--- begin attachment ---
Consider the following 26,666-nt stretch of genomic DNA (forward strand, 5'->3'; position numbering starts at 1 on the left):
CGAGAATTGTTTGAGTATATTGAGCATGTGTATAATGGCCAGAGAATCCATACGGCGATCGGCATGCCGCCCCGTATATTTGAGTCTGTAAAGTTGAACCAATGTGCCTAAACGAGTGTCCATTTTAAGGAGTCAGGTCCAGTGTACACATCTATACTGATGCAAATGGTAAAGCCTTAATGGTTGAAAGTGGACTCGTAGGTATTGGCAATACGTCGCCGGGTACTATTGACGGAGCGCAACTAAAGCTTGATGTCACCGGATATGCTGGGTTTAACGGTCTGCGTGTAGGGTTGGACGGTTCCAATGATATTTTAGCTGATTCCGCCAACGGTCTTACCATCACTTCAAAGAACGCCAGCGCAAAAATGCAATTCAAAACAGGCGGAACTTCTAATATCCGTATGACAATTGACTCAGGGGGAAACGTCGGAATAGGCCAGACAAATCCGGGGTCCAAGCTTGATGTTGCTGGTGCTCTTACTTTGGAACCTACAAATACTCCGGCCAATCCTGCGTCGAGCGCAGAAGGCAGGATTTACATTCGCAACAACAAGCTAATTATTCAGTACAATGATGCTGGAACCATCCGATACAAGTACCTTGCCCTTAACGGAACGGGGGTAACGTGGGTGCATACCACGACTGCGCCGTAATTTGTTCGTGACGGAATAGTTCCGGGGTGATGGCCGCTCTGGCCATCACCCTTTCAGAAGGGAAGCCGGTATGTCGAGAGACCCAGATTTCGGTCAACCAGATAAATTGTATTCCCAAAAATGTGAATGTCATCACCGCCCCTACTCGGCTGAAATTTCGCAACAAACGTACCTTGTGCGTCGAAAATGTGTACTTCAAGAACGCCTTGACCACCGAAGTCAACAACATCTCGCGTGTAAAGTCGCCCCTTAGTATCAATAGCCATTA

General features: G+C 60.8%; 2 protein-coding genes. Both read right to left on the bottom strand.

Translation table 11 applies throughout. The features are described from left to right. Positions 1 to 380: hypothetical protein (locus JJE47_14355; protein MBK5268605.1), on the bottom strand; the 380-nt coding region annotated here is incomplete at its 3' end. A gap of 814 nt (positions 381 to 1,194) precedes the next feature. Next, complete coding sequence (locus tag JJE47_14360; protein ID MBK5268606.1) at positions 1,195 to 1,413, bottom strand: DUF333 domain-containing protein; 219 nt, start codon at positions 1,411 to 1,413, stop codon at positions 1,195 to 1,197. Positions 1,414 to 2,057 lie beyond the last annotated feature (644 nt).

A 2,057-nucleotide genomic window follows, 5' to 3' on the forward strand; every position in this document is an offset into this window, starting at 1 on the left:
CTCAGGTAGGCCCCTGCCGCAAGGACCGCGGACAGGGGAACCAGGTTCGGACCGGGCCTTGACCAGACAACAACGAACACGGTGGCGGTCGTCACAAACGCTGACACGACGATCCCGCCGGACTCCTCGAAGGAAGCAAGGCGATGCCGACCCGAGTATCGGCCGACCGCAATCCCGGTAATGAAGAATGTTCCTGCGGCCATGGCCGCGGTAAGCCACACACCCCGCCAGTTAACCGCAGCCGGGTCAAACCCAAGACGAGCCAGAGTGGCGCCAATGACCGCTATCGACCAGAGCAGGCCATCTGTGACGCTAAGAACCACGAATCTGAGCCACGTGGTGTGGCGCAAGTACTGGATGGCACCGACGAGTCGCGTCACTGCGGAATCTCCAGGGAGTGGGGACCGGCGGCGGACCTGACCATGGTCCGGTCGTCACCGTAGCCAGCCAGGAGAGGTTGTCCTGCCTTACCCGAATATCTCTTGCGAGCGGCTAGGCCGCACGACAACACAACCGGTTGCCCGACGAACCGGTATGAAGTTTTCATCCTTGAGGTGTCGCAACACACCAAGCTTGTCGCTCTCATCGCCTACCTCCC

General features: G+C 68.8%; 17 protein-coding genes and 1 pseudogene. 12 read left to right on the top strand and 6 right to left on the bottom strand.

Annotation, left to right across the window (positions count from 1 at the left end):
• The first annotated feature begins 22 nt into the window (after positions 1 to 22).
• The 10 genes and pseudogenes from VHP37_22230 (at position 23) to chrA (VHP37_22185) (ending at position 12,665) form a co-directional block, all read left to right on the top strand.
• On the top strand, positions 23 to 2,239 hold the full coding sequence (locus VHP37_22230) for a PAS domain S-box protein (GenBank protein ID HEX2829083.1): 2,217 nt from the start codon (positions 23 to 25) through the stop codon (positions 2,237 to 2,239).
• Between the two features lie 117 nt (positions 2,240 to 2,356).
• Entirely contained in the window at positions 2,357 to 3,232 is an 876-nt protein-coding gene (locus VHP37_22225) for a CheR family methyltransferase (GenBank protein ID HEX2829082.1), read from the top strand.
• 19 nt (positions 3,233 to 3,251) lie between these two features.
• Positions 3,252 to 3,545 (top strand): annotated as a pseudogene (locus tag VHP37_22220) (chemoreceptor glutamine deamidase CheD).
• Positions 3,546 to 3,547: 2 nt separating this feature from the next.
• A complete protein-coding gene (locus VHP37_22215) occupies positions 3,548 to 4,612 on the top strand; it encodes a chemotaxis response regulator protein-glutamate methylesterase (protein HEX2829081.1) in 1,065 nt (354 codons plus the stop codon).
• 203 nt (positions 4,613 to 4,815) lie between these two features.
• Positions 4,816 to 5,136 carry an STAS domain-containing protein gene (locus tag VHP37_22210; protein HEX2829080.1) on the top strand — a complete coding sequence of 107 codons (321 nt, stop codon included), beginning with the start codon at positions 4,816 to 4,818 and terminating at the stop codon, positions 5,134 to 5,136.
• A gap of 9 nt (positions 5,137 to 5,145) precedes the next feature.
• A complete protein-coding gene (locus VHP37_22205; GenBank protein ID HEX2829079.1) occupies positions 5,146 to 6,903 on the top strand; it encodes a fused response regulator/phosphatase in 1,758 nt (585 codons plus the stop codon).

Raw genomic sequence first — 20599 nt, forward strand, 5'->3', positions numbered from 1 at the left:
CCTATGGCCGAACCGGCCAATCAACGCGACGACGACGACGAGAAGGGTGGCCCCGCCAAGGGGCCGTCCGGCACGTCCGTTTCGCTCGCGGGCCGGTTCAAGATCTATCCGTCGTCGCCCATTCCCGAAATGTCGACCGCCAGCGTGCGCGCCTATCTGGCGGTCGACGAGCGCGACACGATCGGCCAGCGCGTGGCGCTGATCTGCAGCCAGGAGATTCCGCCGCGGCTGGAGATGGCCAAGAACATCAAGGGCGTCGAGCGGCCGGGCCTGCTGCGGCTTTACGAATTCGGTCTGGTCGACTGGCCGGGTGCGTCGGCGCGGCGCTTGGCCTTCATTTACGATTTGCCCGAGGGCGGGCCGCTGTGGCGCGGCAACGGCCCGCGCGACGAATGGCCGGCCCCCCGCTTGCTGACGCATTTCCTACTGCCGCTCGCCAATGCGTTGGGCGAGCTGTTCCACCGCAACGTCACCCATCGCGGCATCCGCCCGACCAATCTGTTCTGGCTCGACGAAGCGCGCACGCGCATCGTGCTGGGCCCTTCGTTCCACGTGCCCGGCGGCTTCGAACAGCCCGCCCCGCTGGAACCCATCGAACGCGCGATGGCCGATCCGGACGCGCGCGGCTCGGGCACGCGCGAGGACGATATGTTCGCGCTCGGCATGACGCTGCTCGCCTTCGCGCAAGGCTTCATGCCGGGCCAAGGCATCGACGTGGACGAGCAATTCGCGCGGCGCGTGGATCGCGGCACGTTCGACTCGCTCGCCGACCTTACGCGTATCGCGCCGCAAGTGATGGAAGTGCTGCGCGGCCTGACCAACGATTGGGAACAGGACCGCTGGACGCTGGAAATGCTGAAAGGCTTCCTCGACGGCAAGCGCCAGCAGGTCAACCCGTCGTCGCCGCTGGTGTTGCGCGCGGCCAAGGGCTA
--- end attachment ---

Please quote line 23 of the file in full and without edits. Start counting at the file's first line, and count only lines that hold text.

CCTATGGCCGAACCGGCCAATCAACGCGACGACGACGACGAGAAGGGTGGCCCCGCCAAGGGGCCGTCCGGCACGTCCGTTTCGCTCGCGGGCCGGTTCAAGATCTATCCGTCGTCGCCCATTCCCGAAATGTCGACCGCCAGCGTGCGCGCCTATCTGGCGGTCGACGAGCGCGACACGATCGGCCAGCGCGTGGCGCTGATCTGCAGCCAGGAGATTCCGCCGCGGCTGGAGATGGCCAAGAACATCAAGGGCGTCGAGCGGCCGGGCCTGCTGCGGCTTTACGAATTCGGTCTGGTCGACTGGCCGGGTGCGTCGGCGCGGCGCTTGGCCTTCATTTACGATTTGCCCGAGGGCGGGCCGCTGTGGCGCGGCAACGGCCCGCGCGACGAATGGCCGGCCCCCCGCTTGCTGACGCATTTCCTACTGCCGCTCGCCAATGCGTTGGGCGAGCTGTTCCACCGCAACGTCACCCATCGCGGCATCCGCCCGACCAATCTGTTCTGGCTCGACGAAGCGCGCACGCGCATCGTGCTGGGCCCTTCGTTCCACGTGCCCGGCGGCTTCGAACAGCCCGCCCCGCTGGAACCCATCGAACGCGCGATGGCCGATCCGGACGCGCGCGGCTCGGGCACGCGCGAGGACGATATGTTCGCGCTCGGCATGACGCTGCTCGCCTTCGCGCAAGGCTTCATGCCGGGCCAAGGCATCGACGTGGACGAGCAATTCGCGCGGCGCGTGGATCGCGGCACGTTCGACTCGCTCGCCGACCTTACGCGTATCGCGCCGCAAGTGATGGAAGTGCTGCGCGGCCTGACCAACGATTGGGAACAGGACCGCTGGACGCTGGAAATGCTGAAAGGCTTCCTCGACGGCAAGCGCCAGCAGGTCAACCCGTCGTCGCCGCTGGTGTTGCGCGCGGCCAAGGGCTA